Smartphones had been around for years before apps came along. Suddenly, GPS, motion sensors and a high-quality camera powered the capabilities of countless apps and made the phone a device you couldn’t be without.
So far, you can’t say the same thing for the growing world of wearable digital devices, strapped to the wrist, face, chest or packed into a shoe.
There’s a lot of attention being paid to wearables by manufacturers and retailers. You can buy a dozen or so gadgets inside a Best Buy or Apple Store, and Amazon just opened a new portion of its online store dedicated to them.
Many of the gadgets in the first generation of wearables are designed to improve the health of its wearer, featuring a simple accelerometer like the one on your phone to track movement. Many also connect wirelessly to a modern phone to offload the data they record for analysis.
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But so far no one has delivered a must-wear wearable.
Some are easy to lose. And some early adopters admit they just stopped using the gadgets after a while. If the tracker stays on, there’s the problem of making sense of the data.
For someone already fit and in tune with their bodies, said UC Irvine-trained neuroscientist Mitra Hooshmand, the trackers don’t provide much use.
“I have mixed feelings about these,” Hooshmand said of the wearables she was photographed with by the Register.
On the one hand, Hooshmand already has a good grasp on her activity levels. But she also teaches a new type of yoga that’s designed to change up heart rates. Collecting heartbeat data from students could be useful to her, especially if she’s developing new kinds of exercises. Interpreting that information, either by using human expertise or apps, could make it possible to individually design more effective exercise plans.
Developers are trying to build apps and services that will make wearables more useful. Google Glass is still sold in batches, not yet ready for mass-market delivery. And techies have been waiting years to see if Apple is going to produce a rumored iWatch.
In the meantime, here’s a guide to today’s wearable gadgets, what they do and what’s coming next.
Feast for the eyes
Google Glass can record precious moments as the wearer sees them. But how many people want to spend $1,500 on that? The fact that you can do pretty much the same thing, for now, by strapping a $200 GoPro camera to a motorcycle helmet or other parts of your body is a big reason extreme sports enthusiasts have been recording their adventures using that gadget.
Oakley has snow goggles for $600 that can display mph inside the frame, or display the location of a similarly equipped friend on the mountain. The Foothill Ranch, Calif.-based company also jumped on the Glass bandwagon; its agreement to work with Google on its products could inject some style-driven envy into the Glass experience.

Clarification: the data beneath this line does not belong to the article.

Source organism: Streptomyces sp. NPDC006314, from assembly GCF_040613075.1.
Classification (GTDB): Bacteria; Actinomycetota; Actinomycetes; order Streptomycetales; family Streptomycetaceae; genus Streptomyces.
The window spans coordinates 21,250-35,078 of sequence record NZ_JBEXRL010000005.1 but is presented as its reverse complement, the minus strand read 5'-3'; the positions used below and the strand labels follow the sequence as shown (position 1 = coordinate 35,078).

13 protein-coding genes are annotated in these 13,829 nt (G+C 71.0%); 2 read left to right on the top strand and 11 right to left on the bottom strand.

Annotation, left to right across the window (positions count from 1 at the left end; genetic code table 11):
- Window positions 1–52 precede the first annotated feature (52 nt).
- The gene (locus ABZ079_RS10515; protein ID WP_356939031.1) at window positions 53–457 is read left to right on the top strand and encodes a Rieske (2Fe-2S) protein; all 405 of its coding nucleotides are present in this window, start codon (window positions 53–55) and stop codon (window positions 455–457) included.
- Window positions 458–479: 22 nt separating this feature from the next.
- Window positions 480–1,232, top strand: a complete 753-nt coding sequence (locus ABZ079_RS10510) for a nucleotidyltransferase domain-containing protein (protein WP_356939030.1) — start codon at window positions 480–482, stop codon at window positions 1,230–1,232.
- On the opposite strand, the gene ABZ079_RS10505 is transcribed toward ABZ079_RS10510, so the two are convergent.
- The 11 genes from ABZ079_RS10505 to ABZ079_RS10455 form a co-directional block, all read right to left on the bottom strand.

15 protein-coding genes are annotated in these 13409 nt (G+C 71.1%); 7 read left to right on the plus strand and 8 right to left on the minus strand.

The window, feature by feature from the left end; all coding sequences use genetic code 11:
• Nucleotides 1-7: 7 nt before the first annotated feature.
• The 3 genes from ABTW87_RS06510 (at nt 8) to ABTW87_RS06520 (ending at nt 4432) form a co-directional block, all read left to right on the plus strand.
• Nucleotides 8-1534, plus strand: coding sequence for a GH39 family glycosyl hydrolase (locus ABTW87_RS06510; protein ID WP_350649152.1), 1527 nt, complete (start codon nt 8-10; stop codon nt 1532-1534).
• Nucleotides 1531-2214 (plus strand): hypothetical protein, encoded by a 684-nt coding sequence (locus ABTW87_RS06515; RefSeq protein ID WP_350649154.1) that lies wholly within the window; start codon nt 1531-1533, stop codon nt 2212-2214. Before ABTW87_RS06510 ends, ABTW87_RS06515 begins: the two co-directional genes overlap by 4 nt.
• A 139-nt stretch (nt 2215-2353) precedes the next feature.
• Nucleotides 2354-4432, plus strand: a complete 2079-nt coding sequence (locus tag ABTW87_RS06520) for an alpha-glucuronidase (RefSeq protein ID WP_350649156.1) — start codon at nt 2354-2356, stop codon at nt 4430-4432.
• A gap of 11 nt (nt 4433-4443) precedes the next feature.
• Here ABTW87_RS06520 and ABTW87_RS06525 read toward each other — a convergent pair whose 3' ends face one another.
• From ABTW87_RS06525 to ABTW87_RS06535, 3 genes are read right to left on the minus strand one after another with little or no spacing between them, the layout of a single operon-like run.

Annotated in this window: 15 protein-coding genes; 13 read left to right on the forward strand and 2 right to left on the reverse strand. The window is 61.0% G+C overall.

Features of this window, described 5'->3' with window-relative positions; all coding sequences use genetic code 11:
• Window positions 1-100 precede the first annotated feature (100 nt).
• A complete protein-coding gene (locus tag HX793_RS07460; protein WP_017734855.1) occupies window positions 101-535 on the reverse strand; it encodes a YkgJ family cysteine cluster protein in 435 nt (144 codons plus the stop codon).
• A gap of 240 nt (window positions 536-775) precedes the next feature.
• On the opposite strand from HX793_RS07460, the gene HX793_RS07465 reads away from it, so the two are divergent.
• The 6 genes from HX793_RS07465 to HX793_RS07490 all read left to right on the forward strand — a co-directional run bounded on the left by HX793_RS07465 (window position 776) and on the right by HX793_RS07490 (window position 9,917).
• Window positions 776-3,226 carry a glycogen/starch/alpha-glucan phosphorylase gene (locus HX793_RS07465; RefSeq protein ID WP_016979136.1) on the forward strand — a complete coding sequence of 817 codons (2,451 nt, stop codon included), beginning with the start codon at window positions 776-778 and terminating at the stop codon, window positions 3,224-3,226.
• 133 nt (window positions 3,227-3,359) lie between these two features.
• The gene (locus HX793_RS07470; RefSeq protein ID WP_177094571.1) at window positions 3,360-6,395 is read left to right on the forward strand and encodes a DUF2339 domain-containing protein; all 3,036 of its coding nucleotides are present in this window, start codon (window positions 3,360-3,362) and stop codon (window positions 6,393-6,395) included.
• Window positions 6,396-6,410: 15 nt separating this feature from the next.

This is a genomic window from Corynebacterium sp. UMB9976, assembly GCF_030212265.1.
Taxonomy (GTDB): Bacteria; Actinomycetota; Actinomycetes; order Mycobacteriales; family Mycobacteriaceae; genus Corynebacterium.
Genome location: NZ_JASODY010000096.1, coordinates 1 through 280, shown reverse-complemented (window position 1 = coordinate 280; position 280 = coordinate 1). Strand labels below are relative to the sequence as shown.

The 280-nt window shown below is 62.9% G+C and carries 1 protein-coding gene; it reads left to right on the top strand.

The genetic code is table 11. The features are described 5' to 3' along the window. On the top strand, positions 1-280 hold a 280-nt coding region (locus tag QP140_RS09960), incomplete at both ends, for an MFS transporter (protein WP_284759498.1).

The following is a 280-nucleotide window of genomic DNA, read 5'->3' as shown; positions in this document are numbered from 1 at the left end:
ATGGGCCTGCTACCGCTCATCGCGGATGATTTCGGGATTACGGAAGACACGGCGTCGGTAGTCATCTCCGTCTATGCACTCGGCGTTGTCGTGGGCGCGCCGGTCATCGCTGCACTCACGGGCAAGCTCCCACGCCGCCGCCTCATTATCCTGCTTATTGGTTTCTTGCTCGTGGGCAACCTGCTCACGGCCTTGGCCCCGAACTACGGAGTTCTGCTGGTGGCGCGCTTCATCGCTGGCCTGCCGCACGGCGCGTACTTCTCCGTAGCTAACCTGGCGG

Facebook is interested in taking over our eyeballs in very different ways, too, with its $2 billion purchase of Irvine, Calif., virtual-reality startup Oculus. Rift goggles, at $350, are only for developers so far, and they promise to transport you to other worlds by completely closing off the real one.
Tug at the wrist
The Pebble smartwatch can push new emails and text messages to your wrist, saving the effort and time of pulling a phone out of a pocket. That’s not the only thing it does – but still, is that enough to warrant spending $150?
Fitbit, Jawbone and many others are shaping their wearables as health-tracking wristbands in the $100-$200 price range. They can help nudge a wearer into a healthier lifestyle by vibrating or showing a colored light to remind desk-sitters and couch potatoes they need to stand up and walk around once in a while.
Some of the gadgets can track how well you’ve slept or your heart rate. As if to underscore the potential of the market, Intel snapped up one of these sensor-laden wristband companies, Basis, in March for a reported $100 million or so.
Samsung is going the everything-but-the-kitchen-sink route with its smartwatches. The $300 Gear 2 features a full-color screen like that of a smartphone, an infrared blaster to change the volume or channel on a television and a 2-megapixel camera to take selfies. For $200, the Gear Fit features a curved screen and 24/7 fitness tracking.
Making data useful
Most wearable gadgets use wireless technologies such as Bluetooth to talk to an app on a phone. But if you’ve got one app for tracking eating habits, another for following the number of steps you take in a day and another to tell you your heart rate over time, the data sits in different silos. That reduces its usefulness, especially because many of the apps don’t tell you much about what to do with the information.
The first challenge is to capture a mountain of accurate data. The second challenge is to boil that data down into actionable advice. And if the first generation of these gadgets is any indication, neither is a simple task – more than one of these health trackers had serious problems that led to recalls or refunds.
While there’s no equivalent of the iPhone for the wearable market just yet, Larry Smarr, an expert in the area of health data collection and founding director of the California Institute for Telecommunications and Information Technology at UC San Diego and UC Irvine, thinks a dashboard that pulls all the information together with personalized coaching is just around the corner.
“The fundamental thing I think is going to happen in 2014 is a move to the personalized integrated health dashboard,” Smarr said. “It’s really difficult for an individual to figure this stuff out on their own.”